Inverse kinematics using dynamic joint parameters: inverse kinematics animation synthesis learnt from sub-divided motion micro-segments
Artikel i vetenskaplig tidskrift, 2017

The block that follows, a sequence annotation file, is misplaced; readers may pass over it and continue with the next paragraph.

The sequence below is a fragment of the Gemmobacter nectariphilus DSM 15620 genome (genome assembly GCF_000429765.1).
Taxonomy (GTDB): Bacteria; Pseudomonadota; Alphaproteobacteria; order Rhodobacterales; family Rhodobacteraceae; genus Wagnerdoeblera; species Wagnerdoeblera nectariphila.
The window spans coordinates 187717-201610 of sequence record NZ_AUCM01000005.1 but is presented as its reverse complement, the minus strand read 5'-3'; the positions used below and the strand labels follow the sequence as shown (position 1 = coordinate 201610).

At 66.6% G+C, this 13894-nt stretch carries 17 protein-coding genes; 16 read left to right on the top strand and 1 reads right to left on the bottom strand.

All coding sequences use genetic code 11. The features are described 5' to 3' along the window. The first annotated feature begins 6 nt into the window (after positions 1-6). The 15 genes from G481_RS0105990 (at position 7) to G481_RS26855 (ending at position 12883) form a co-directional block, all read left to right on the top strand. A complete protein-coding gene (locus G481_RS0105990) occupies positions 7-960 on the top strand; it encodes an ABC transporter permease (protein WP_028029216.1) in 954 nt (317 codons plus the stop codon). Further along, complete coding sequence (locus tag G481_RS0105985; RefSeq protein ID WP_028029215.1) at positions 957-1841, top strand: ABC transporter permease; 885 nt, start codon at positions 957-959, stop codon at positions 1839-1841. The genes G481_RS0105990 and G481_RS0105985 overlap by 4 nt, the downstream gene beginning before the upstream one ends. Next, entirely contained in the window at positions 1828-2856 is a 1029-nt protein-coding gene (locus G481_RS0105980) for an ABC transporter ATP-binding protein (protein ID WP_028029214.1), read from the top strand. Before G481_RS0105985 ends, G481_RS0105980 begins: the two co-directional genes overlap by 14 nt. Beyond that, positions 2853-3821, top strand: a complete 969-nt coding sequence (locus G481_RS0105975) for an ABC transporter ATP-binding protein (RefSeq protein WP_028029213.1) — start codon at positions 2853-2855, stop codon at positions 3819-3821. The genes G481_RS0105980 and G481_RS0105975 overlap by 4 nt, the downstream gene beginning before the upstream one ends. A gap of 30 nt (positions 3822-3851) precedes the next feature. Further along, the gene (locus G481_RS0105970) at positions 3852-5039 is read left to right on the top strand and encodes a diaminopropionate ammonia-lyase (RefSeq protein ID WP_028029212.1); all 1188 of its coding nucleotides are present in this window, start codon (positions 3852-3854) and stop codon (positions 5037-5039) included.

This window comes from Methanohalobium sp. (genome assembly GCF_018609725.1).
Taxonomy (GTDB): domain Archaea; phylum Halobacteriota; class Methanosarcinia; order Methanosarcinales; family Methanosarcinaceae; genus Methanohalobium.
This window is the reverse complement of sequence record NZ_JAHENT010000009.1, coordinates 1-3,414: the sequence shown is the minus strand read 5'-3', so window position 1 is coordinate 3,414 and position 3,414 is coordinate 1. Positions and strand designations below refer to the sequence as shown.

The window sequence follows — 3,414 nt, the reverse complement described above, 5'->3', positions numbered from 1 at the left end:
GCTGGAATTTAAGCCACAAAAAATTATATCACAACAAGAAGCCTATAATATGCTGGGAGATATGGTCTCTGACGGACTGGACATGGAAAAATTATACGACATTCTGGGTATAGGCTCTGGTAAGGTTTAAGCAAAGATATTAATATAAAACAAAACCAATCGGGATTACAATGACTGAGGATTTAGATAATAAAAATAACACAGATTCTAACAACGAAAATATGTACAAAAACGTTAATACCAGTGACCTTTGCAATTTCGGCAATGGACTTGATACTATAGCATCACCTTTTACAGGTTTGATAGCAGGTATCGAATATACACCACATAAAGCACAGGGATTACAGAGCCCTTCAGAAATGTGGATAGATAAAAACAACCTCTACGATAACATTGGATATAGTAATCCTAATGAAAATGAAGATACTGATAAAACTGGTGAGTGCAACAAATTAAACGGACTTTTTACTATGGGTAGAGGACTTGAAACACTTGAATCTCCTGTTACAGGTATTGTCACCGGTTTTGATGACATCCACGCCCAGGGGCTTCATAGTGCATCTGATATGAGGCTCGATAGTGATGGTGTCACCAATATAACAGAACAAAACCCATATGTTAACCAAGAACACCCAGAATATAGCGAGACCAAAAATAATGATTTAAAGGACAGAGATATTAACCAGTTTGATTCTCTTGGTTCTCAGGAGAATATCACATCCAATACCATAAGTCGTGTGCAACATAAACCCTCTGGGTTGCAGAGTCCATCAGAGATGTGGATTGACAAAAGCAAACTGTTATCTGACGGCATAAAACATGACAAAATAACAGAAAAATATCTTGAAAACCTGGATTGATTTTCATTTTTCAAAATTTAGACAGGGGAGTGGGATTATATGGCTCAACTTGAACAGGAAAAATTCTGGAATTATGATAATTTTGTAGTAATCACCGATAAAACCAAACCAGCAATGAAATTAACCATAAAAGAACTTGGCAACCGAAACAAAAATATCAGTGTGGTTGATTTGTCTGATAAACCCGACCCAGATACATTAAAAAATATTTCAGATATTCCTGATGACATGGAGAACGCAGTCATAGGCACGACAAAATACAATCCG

In this paper, we describe a novel parallelizable method for the fast computation of inverse kinematics (IK) animation. The existing IK techniques are based on sequential algorithms as they compute a skeletal pose relying only on the previous one; However, for a given trajectory, both the previous posture and the following posture are desired to compute a natural posture of the current frame. Moreover, they do not take into account that the skeletal joint limits vary with temporal spatial skeleton configurations. In this paper, we describe a novel extension of IK model using dynamic joint parameters to overcome the major drawbacks of traditional approaches of IK. Our constraint model relies on motion capture data of human motion. The dynamic joint motion parameters are learned automatically, embedding dynamic joint limit values and feasible poses. The joint information is stored in an octree which clusters and provides fast access to the data. Where the trajectory of the end-effector is provided in the input or the target positions data are sent by data stream, all the computed poses are assembled into a smooth animation sequence using parallel filtering and retargeting passes. The main benefits of our approach are dual: first, the joint constraints are dynamic (as in a real human body), and automatically learnt from real data; second, the processing time is reduced significantly due to the parallel algorithm. After describing our model, we demonstrate its efficiency and robustness, and show that it can generate high visual quality motion and natural looking postures with a significant performance improvement.